APPLIED TO AN OPEN OFFER MADE UNDER THE 1997 TAKEOVER
REGULATIONS ?
2. WHETHER DREAMSELLERS HAD FAILED TO EXCERSISE DUS DILIGENCE
AND THE FACTS RELATING TO FRAUD WERE KNOWN OR COULD HAVE
BEEN KNOWN IF THEY EXCERCISED PROPER DUE DILIGENCE ?

3. WHETHER SEBI HAS VIOLATED THE PRINCIPLES OF NATURAL JUSTICE IN


THE PRESENT CASE WHILE PASSING ITS ORDER WITHOUT HEARING
DREAMSELLERS ?

4. WHETHER REGULATION 27(1)(d) OF THE 1997 CODE IS TO BE GIVEN AN


INTERPRETATION WHEREBY, THE WORDS such circumstances as in the opinion
of the Board merit withdrawal ARE TO BE READ EJUSDEM GENERIS WITH THE
OTHER PROVISIONS OF REGULATION 27(1)(d) OF THE SAID CODE ?

SUMMARY OF ARGUMENTS

GNLU SECURITIES AND INVESTMENT LAW MOOT 2016


1.WHETHER THE PROVISIONS OF REGULATION 23 OF THE NEW TAKEOVER
REGULATIONS RELATING TO WITHDRAWAL OF OPEN OFFER COULD BE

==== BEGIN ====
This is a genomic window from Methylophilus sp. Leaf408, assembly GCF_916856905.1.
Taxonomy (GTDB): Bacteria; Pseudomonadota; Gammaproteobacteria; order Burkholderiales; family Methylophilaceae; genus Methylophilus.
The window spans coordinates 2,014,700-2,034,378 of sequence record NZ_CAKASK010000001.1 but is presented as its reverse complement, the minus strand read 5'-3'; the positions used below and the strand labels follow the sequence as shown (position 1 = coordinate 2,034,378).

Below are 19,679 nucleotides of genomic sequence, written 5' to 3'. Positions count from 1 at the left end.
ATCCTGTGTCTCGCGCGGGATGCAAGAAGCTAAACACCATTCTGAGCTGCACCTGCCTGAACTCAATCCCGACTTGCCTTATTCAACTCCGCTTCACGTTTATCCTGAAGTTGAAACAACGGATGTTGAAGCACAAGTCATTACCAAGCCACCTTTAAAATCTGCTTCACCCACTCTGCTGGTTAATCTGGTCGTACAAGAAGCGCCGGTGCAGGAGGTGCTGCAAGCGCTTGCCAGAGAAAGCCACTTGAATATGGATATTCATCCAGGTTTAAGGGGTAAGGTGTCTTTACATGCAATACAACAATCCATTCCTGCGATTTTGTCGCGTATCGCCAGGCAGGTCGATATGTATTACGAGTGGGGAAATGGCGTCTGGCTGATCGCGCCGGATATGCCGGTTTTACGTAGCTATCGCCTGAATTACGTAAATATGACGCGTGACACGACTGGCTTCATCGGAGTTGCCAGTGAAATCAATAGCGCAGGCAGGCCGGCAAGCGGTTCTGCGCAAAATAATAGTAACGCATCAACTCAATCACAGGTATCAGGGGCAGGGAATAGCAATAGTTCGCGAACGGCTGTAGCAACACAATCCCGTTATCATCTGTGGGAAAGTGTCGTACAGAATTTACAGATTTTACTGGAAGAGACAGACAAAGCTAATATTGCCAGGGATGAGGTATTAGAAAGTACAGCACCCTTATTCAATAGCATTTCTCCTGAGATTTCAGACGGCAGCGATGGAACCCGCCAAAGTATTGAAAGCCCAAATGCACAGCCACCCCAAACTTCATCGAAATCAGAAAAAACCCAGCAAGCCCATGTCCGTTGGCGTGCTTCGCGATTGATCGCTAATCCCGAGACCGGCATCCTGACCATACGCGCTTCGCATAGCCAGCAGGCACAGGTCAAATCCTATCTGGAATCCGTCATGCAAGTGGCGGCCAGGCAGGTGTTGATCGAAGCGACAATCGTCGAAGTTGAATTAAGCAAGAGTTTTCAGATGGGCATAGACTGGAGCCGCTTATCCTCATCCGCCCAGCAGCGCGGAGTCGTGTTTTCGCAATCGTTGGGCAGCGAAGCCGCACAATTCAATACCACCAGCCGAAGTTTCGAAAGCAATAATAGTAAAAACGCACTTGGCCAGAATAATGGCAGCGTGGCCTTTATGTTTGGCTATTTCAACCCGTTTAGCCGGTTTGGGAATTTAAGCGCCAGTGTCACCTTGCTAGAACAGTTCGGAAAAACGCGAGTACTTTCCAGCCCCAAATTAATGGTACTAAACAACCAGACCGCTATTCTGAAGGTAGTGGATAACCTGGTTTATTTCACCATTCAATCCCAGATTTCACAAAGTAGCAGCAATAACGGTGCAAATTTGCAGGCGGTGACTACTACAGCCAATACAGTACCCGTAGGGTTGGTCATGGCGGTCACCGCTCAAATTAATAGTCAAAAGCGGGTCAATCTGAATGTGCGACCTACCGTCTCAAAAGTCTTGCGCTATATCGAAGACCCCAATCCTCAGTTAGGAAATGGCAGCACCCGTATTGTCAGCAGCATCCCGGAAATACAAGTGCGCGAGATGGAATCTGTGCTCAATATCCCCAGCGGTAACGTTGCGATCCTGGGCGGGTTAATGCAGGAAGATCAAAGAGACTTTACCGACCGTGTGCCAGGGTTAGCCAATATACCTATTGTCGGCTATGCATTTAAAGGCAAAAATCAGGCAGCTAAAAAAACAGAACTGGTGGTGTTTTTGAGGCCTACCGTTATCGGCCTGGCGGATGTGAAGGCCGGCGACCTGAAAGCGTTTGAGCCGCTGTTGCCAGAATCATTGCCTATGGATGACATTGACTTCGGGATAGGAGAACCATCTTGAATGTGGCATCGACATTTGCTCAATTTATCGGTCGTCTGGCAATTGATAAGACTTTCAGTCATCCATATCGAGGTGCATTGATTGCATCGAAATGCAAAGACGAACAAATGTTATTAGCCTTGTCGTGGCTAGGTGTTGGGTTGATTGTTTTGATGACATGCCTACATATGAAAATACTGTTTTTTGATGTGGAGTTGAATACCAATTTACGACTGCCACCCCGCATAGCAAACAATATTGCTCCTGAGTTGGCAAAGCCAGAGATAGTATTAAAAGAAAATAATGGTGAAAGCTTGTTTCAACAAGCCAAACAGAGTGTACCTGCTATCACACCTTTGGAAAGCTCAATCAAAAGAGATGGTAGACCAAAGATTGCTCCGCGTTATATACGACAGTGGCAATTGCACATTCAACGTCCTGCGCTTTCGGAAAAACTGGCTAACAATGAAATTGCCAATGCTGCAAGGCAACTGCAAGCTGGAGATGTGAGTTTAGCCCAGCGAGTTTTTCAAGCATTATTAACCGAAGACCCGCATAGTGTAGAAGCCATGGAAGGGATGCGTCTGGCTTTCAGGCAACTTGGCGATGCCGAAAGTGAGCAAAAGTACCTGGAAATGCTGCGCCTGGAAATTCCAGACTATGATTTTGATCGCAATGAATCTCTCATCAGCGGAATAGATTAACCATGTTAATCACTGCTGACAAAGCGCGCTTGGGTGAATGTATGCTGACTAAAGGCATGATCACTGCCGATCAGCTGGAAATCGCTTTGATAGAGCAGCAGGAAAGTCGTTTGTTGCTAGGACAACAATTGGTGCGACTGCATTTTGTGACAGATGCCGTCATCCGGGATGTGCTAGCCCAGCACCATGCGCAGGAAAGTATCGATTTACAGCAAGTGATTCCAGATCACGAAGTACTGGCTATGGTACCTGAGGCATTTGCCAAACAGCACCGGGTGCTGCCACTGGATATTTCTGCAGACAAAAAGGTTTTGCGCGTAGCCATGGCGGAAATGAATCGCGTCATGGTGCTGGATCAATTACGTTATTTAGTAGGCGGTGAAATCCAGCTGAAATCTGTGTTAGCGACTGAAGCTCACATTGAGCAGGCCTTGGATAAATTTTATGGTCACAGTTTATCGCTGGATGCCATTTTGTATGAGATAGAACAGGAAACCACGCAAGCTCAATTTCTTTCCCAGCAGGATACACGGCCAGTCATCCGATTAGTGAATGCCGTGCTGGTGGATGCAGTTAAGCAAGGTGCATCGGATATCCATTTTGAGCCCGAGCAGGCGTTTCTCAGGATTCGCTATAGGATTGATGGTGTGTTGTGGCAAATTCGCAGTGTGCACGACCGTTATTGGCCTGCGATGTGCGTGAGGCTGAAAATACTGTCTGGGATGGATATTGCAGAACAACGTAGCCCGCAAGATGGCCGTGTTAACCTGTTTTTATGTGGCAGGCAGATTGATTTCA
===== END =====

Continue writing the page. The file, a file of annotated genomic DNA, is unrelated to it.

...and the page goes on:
APPLIED

TO

AN

OPEN

OFFER

MADE

UNDER

THE

1997

TAKEOVER

REGULATIONS?
It is humbly submitted that an open offer was made under the 1997 Regulations, pursuant to
new developments, the Appellants chose to withdraw their voluntary open offer under the
New 2011 Takeover Code inspite of a Savings Clause in the 2011 Code which states that
proceedings should continue in the 1997 Code itself even though it is not in existence.

2.WHETHER DREAMSELLERS HAD FAILED TO EXCERSISE DUS DILIGENCE AND


THE FACTS RELATING TO FRAUD WERE KNOWN OR COULD HAVE BEEN
KNOWN IF THEY EXCERCISED PROPER DUE DILIGENCE ?
It is submitted that the appellants have not exercised due diligence. Appellants have merely
relied on the information which was available to them rather than conducting any
investigation to verify the authenticity of the information. Appellants were grossly negligent
as there were clear indications of inconsistencies in finance as the fraud committed was huge
which could be discovered by investigation of financials of the company and there was
pending litigation in Delhi High Court which would lead to an inference that company was
not fulfilling its obligations and due to precarious financial position of Artemis there should
have been proper exercise of due diligence.
3.WHETHER SEBI HAS VIOLATED THE PRINCIPLES OF NATURAL JUSTICE IN THE
PRESENT CASE WHILE PASSING ITS ORDER WITHOUT HEARING
DREAMSELLERS ?
It is humbly submitted that principles of natural justice were adhered to even though oral